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'Bridget Jones: The Edge of Reason' (2004)
Sequel to: "Bridget Jones's Diary" (2001)
Did it kill the franchise: Maybe not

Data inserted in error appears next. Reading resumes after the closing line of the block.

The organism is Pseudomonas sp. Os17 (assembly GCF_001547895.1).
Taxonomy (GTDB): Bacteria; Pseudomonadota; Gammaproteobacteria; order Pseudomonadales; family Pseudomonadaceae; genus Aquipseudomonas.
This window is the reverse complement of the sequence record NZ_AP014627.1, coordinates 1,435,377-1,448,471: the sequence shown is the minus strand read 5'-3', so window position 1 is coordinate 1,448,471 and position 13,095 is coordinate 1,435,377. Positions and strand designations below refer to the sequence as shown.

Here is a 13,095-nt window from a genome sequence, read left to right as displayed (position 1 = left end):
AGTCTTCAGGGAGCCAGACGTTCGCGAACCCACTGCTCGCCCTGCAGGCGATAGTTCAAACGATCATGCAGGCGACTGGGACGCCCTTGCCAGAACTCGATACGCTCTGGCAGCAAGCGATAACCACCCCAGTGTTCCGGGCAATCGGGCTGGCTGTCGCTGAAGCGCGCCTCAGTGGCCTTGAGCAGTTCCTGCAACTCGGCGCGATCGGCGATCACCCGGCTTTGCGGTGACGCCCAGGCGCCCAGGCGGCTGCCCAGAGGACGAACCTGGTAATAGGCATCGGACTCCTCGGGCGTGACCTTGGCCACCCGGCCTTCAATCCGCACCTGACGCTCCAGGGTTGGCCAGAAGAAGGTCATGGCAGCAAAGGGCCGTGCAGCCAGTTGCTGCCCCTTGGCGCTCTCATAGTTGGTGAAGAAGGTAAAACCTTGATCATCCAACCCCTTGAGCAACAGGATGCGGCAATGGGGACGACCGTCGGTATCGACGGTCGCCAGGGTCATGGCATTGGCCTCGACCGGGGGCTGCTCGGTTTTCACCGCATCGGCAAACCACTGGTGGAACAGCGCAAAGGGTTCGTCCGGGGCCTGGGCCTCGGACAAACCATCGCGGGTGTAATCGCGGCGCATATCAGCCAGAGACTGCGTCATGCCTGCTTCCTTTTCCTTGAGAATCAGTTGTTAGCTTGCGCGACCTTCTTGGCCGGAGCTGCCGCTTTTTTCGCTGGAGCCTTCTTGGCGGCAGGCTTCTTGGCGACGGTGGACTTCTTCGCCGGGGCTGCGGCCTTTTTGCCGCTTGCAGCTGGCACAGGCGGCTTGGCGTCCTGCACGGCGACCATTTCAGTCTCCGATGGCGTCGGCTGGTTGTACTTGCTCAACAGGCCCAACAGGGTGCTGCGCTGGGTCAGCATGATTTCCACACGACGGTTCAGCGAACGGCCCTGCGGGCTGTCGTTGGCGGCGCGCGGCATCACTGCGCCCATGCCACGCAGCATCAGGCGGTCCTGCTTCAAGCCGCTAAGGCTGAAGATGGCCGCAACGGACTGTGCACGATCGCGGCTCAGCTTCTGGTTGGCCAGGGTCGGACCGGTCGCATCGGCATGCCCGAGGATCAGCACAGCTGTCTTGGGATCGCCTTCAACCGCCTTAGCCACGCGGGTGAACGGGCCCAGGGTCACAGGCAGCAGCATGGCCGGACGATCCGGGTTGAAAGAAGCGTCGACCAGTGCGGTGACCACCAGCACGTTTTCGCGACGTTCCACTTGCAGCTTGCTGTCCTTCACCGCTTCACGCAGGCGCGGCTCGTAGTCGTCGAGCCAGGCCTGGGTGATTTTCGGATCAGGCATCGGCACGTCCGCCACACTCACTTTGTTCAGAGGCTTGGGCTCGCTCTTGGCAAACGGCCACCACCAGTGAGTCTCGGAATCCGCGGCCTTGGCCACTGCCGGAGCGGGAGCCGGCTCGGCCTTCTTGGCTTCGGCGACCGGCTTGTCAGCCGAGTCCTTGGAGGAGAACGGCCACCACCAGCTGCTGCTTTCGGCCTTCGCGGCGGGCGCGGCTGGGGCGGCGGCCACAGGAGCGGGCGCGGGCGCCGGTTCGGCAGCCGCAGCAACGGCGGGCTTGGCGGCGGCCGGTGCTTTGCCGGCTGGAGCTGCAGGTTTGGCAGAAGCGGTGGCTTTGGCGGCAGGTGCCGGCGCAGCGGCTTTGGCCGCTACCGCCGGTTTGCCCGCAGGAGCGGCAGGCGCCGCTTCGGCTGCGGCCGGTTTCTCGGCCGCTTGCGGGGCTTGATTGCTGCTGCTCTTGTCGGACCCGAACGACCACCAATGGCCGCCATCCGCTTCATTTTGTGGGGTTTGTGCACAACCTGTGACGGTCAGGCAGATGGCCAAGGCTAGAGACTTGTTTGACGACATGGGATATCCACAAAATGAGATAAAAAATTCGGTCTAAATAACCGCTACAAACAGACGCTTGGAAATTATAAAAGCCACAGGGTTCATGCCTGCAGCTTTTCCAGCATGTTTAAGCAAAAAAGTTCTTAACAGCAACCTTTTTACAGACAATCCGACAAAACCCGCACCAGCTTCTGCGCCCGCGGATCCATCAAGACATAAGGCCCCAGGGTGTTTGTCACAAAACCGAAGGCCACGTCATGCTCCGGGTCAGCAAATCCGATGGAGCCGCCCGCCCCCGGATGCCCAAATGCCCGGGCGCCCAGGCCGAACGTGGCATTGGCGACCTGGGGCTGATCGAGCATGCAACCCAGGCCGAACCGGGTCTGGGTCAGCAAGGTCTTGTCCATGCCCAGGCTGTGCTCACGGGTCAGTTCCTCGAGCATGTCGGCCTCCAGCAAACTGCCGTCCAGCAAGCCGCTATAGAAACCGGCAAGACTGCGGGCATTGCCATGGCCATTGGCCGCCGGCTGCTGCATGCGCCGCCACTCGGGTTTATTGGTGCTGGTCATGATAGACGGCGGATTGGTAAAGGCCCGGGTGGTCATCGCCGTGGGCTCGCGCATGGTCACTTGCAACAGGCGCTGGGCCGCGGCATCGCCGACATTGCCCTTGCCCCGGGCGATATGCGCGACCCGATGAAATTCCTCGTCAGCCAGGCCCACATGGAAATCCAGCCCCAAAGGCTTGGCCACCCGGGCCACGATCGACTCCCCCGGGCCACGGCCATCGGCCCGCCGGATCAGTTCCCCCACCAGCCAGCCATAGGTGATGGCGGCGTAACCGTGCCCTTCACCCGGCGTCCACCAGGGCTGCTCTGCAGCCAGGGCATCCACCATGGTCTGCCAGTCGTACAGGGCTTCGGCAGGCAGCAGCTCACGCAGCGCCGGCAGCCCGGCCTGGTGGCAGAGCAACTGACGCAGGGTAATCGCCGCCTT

Why it was so unnecessary: "Bridget Jones's Diary" was a proposition as assured of success as its bumbling heroine wasn't: not only was it based on a legitimate publishing phenomenon in Helen Fielding's mega-bestseller, but it also followed the Working Title-Richard Curtis Britcom formula that had already made stratospheric international successes of "Four Weddings and a Funeral" and "Notting Hill." It couldn't, and didn't, fail: the plucky, inexpensive romance earned nearly three times its budget in the US alone, landed Renee Zellweger her first Oscar nomination and endured on UK television as mandatory Christmastime programming. (Every. Single. Year.) A sequel was inevitable, not least because Fielding had already obliged with a follow-up book before "Diary" was even filmed, but it was far from necessary: mirroring the structure of Jane Austen's "Pride and Prejudice," the first film ended with Bridget securing her happy ending with Mr. Darcy, so any follow-up would spoil that elegant literary resolution. Sure enough, the aptly titled "The Edge of Reason" piled on the contrivances to give its heroine a man to fight for -- sending her dubiously to a Thai prison for cocaine smuggling and making her a human rights celebrity -- but that wasn't as big a problem as the film's casual misogyny, racism and sheer charmlessness. The Bridget Jones of the first film was hapless and relatably insecure; the Bridget of the second was simply a man-dependent moron. Rarely in film history has a franchise betrayed its own hero(ine) quite so brutally. With $40 million, it managed a little over half the first film's US gross, but was still an international hit. A third instalment, "Bridget Jones's Baby," has been mooted for some time, though it looks increasingly and mercifully unlikely: earlier this year, co-star Colin Firth stated that it's "[not] completely dead in the water... but you might be seeing Bridget Jones' granddaughter's story being told by the time we get there."